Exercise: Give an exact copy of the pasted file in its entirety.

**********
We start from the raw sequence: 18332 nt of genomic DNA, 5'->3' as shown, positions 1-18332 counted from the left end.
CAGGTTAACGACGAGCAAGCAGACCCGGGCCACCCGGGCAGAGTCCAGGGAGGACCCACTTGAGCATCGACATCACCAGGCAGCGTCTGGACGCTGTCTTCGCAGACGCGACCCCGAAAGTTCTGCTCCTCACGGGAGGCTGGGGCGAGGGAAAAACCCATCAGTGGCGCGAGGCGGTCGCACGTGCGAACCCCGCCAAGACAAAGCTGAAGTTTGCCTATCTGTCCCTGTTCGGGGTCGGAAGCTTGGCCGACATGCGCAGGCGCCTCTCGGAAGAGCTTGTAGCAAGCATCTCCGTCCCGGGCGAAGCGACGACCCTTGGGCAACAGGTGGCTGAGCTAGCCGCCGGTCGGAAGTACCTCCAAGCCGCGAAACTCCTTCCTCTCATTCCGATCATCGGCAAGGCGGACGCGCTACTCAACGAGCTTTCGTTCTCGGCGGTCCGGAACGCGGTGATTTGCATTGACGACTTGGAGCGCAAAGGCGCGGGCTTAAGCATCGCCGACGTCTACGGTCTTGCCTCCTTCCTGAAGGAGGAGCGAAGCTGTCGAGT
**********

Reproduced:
We start from the raw sequence: 18332 nt of genomic DNA, 5'->3' as shown, positions 1-18332 counted from the left end.
CAGGTTAACGACGAGCAAGCAGACCCGGGCCACCCGGGCAGAGTCCAGGGAGGACCCACTTGAGCATCGACATCACCAGGCAGCGTCTGGACGCTGTCTTCGCAGACGCGACCCCGAAAGTTCTGCTCCTCACGGGAGGCTGGGGCGAGGGAAAAACCCATCAGTGGCGCGAGGCGGTCGCACGTGCGAACCCCGCCAAGACAAAGCTGAAGTTTGCCTATCTGTCCCTGTTCGGGGTCGGAAGCTTGGCCGACATGCGCAGGCGCCTCTCGGAAGAGCTTGTAGCAAGCATCTCCGTCCCGGGCGAAGCGACGACCCTTGGGCAACAGGTGGCTGAGCTAGCCGCCGGTCGGAAGTACCTCCAAGCCGCGAAACTCCTTCCTCTCATTCCGATCATCGGCAAGGCGGACGCGCTACTCAACGAGCTTTCGTTCTCGGCGGTCCGGAACGCGGTGATTTGCATTGACGACTTGGAGCGCAAAGGCGCGGGCTTAAGCATCGCCGACGTCTACGGTCTTGCCTCCTTCCTGAAGGAGGAGCGAAGCTGTCGAGT